It's real, then, in case there was ever any doubt. Confirming what's been known in considerable detail for some time, Sony has acknowledged the existence of a new, more powerful PlayStation 4, choosing to do so via a glib admission in a Financial Times interview timed to clear the air ahead of next week's E3, where it won't be discussing the new console any further.
Perhaps it doesn't need to, when we already know the specs of the machine, details of how it will co-exist with the current PlayStation 4, and what we can expect of the experience. What that leaves, though, is the all-important question of why, the answer to which we'll be no closer to learning next week as execs look set to stick their heads in the sand. Maybe they simply don't have an answer, because now is as good a time as any to be more forthcoming with one. I've struggled to find one myself, and all I keep coming back to when considering this new PlayStation 4 are reasons why not - and why a mid-cycle console upgrade on this scale sounds like a pretty rotten idea.
History sets a robust precedent, of course, and looking back over the relatively brief lifespan of console gaming, it's hard to find any examples of mid-cycle upgrades that were anything other than a mistake. From the Famicom disk system to the notorious mess Mega Drive found itself in towards the end of its life, puffing and wheezing underneath all those unnecessary, divisive add-ons that sucked the momentum out of Sega's console business, it's a history of failures and disappointments too often brought about by hubris.
You'd forgive Sony for succumbing to over-confidence after the stellar start the PlayStation 4 has enjoyed - and it's true that PS4's success is such that the platform is already basically fail-proof. That success was brought about in part by Microsoft's stumblings, but also through the simplicity of the console's offerings. The PlayStation 4 in its first few years might have taken people by surprise, but it's been relatively straightforward to see how it's succeeded: here, quite simply, was a machine that played games more capably than its opposition, and did so ever so slightly cheaper, too. That message, however, is about to get a whole lot muddier.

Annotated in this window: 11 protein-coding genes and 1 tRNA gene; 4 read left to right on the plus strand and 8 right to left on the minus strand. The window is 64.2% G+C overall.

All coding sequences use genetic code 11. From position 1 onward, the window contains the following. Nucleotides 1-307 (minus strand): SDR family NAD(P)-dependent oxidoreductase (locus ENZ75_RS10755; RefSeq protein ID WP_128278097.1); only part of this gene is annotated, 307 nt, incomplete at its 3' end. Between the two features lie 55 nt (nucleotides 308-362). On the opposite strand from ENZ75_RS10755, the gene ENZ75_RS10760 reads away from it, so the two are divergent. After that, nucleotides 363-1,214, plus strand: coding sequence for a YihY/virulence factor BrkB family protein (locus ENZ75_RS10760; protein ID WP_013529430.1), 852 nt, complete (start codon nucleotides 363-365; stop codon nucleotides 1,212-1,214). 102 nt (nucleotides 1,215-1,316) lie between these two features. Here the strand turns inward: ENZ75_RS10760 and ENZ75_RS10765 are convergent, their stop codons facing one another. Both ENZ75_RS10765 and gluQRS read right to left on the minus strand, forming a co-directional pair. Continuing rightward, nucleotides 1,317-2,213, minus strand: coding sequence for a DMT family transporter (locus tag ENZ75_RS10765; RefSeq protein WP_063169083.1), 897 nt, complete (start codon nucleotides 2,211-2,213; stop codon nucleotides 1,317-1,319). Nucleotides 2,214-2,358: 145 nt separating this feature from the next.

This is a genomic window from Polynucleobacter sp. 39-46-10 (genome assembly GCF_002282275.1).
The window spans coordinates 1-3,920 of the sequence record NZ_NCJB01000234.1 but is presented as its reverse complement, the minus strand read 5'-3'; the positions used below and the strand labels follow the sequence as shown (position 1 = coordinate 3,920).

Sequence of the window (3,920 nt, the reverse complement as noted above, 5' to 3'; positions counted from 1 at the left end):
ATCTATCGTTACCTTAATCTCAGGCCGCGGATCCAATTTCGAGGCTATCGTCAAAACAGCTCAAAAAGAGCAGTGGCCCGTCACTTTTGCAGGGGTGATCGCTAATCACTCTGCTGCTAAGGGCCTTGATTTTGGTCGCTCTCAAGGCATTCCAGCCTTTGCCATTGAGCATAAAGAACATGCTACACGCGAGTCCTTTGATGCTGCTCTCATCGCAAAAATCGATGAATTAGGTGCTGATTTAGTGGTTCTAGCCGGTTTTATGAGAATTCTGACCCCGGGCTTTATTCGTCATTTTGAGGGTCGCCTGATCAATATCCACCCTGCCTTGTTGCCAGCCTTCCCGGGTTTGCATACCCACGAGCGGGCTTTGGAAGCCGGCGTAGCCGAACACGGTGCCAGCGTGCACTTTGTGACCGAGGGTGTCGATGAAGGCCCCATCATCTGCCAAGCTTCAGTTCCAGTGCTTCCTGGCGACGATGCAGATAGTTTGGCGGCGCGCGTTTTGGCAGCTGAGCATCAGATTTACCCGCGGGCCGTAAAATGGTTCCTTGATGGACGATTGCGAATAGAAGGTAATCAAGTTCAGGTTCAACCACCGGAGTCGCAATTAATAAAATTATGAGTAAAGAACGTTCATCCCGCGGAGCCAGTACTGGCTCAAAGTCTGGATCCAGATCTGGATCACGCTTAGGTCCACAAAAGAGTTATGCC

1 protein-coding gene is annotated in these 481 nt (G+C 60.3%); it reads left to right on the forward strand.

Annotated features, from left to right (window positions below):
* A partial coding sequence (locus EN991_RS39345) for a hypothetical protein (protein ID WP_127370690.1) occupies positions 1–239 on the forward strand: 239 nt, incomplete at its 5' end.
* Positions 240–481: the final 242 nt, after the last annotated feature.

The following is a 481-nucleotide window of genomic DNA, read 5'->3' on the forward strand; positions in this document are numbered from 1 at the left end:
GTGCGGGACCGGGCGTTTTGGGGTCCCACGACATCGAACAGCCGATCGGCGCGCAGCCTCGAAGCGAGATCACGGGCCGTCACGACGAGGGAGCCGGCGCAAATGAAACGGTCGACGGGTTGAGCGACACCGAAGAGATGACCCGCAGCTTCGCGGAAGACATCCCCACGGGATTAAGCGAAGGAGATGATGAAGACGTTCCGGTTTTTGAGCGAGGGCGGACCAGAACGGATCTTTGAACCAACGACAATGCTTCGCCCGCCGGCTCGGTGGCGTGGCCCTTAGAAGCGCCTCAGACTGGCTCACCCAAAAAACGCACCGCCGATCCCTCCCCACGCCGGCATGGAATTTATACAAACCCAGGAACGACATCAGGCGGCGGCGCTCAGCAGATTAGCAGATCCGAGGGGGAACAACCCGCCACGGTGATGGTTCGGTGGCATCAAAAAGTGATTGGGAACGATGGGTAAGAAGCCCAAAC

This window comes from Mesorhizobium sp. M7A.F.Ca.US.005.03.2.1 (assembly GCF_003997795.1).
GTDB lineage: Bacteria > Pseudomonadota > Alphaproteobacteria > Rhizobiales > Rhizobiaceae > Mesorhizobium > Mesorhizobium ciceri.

Maybe the new PlayStation 4 is a result of factors elsewhere at Sony: a push to sell the 4K TVs essential to the business that was traditionally at the heart of the company. It wouldn't be the first time, either - the PlayStation 3's flirtation with 3D always felt more like an effort to hawk 3D televisions than a push for a new gaming frontier - yet while earlier dalliances have been relatively harmless, this feels like it could be an act of self-sabotage.
Why? Because it challenges the concept of what a console is, and not necessarily for the better. There's a reason I've always stuck with consoles, and why it's always been how I've chosen to play games, from Nintendo through Xbox and PlayStation. It's the promise of stability: of being able to plug a box into a television and play something I know is on an even keel. It's the promise of simplicity.
It's that promise that's kept me and many others away from PC gaming, and with the PlayStation 4K, one of the best reasons to stay on console is quickly eroded. It's that sensation when playing on PC that there's always one tweak that could be made, that you're always one quick dabble in the graphics menu away from the optimal experience, that takes me back to the warm stability of console. Taking one step towards an upgradeable PC model is one step further away from the age-old appeal of consoles - and if it comes to a straight fight, there'd be little reason to opt for a PlayStation, with its awful UI and storefront with amped-up prices, over a PC running Steam.
What's potentially the worst thing about PlayStation 4K, though, is that in an instant, Sony will create 40 million second-class citizens with vanilla PlayStation 4 consoles. They'll no longer be playing on the best, as was advertised to them not so long ago.
Maybe it's time for the old console model to move on, and traditionalists like myself need to move on with it. Perhaps the success of the PlayStation 4 has led to hungry eyes at Sony, and it's not the PC market it's looking to but instead the Apple model, whereby upgrades are rolled out on a regular basis as old hardware is slowly phased out. It's a model familiar enough to be globally accepted, but it's very much dependent on having an upgrade system in place for existing customers, as you get with a contract phone. Maybe Sony's got a bigger, smarter plan for it all, but it's certainly not sharing it with us just yet. The only thing that seems clear is that now would be a very bad time to buy a PlayStation 4 when there's so much uncertainty about its future.
How Sony goes about managing that message is going to be fascinating, which is why its silence right now and next week is so frustrating. It's hard to see much by way of positivity in the announcement, and dodging questions is no way to address the issue - it's up to Sony to convince us it's not on the brink of an almighty mistake.